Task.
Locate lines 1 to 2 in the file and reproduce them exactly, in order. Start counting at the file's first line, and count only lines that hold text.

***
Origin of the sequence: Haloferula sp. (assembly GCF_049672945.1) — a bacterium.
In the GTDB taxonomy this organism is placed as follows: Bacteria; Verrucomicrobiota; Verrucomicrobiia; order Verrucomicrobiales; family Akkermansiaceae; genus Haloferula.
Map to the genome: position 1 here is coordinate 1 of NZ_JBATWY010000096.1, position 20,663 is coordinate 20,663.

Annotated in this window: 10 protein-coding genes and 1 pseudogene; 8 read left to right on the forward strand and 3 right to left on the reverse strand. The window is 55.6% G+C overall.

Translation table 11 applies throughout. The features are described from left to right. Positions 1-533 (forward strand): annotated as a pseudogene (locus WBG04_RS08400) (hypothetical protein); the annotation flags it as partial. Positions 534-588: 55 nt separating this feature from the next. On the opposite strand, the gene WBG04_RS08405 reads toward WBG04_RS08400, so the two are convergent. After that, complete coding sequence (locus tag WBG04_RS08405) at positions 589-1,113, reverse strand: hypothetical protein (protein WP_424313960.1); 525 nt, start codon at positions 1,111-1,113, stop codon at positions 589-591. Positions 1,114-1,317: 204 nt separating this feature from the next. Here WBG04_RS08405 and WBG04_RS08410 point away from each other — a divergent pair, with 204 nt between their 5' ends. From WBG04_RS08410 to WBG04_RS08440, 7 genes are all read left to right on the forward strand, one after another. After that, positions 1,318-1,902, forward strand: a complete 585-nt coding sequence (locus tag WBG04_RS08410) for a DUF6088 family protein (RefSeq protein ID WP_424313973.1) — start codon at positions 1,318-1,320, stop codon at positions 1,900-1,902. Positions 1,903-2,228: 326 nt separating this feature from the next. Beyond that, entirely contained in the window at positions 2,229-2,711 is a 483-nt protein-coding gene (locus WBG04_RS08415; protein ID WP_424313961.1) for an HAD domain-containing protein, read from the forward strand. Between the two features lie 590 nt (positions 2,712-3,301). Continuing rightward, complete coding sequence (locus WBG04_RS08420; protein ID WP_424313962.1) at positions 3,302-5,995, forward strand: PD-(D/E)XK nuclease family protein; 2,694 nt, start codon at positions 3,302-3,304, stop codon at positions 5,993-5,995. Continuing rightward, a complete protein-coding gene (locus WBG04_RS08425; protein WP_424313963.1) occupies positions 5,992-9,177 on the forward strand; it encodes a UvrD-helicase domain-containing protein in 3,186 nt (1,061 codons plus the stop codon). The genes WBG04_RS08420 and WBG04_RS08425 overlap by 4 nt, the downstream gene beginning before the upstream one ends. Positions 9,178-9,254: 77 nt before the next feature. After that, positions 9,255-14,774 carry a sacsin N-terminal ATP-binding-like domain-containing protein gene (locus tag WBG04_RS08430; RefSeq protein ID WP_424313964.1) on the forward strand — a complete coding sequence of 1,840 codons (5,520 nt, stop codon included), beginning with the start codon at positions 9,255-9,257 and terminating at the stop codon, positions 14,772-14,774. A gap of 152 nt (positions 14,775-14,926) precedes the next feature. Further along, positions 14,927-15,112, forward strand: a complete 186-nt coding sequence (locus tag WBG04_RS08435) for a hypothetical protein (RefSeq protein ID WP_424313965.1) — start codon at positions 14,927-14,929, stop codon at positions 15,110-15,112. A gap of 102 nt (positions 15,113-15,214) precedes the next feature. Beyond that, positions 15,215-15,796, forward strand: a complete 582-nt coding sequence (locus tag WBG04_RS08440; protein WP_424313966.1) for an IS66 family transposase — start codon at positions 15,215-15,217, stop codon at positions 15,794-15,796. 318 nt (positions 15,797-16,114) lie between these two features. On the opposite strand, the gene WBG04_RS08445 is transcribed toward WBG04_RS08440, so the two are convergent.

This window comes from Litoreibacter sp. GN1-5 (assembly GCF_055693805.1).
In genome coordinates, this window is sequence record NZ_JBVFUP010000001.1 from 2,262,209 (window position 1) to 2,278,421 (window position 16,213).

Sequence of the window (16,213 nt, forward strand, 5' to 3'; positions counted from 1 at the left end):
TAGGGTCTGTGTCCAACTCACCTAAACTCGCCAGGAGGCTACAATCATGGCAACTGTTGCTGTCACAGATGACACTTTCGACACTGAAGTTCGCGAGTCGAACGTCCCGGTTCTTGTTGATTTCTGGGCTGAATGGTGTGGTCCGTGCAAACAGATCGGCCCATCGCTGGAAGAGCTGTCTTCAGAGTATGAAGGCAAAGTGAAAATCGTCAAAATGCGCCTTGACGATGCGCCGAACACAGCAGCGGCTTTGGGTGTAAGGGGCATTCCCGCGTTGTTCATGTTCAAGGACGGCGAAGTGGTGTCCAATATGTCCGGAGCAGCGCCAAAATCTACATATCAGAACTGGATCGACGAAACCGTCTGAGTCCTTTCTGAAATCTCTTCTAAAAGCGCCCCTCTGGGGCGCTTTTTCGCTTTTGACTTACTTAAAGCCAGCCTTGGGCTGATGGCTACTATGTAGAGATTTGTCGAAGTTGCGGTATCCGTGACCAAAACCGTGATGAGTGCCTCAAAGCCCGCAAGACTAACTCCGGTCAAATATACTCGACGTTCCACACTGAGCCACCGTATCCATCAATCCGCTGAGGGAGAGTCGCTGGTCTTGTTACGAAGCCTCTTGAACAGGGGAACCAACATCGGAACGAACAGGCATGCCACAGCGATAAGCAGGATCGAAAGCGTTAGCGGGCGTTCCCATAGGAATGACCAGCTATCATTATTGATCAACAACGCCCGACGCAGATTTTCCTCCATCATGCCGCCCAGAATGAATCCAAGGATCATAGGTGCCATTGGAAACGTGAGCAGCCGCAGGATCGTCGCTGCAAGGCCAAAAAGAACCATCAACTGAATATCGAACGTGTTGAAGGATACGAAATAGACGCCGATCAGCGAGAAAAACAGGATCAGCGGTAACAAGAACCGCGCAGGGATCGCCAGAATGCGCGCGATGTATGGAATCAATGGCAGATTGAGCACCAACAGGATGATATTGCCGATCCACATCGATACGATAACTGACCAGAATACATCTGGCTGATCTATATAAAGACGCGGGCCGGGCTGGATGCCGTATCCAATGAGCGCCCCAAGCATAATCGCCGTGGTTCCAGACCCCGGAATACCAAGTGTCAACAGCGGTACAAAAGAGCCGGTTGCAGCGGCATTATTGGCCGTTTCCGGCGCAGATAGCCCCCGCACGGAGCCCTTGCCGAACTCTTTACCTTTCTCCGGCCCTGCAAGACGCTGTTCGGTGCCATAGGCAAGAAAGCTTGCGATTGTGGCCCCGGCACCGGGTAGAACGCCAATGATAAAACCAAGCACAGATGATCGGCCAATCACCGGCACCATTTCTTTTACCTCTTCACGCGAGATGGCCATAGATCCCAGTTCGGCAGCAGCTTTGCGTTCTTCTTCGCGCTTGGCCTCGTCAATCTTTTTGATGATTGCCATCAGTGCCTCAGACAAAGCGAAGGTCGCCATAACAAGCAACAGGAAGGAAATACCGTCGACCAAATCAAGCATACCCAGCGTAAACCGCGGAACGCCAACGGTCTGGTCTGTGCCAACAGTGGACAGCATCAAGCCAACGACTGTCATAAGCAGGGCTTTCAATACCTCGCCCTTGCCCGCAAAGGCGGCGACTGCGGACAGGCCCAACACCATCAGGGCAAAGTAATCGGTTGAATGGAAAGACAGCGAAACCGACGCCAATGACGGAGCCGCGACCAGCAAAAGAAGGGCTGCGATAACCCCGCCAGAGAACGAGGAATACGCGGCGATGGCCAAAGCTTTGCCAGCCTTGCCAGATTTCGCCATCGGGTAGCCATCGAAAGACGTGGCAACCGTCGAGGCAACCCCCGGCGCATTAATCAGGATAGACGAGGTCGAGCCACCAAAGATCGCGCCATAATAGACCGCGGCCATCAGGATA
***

Origin of the sequence: Haloferula sp. (assembly GCF_049672945.1) — a bacterium.
In the GTDB taxonomy this organism is placed as follows: Bacteria; Verrucomicrobiota; Verrucomicrobiia; order Verrucomicrobiales; family Akkermansiaceae; genus Haloferula.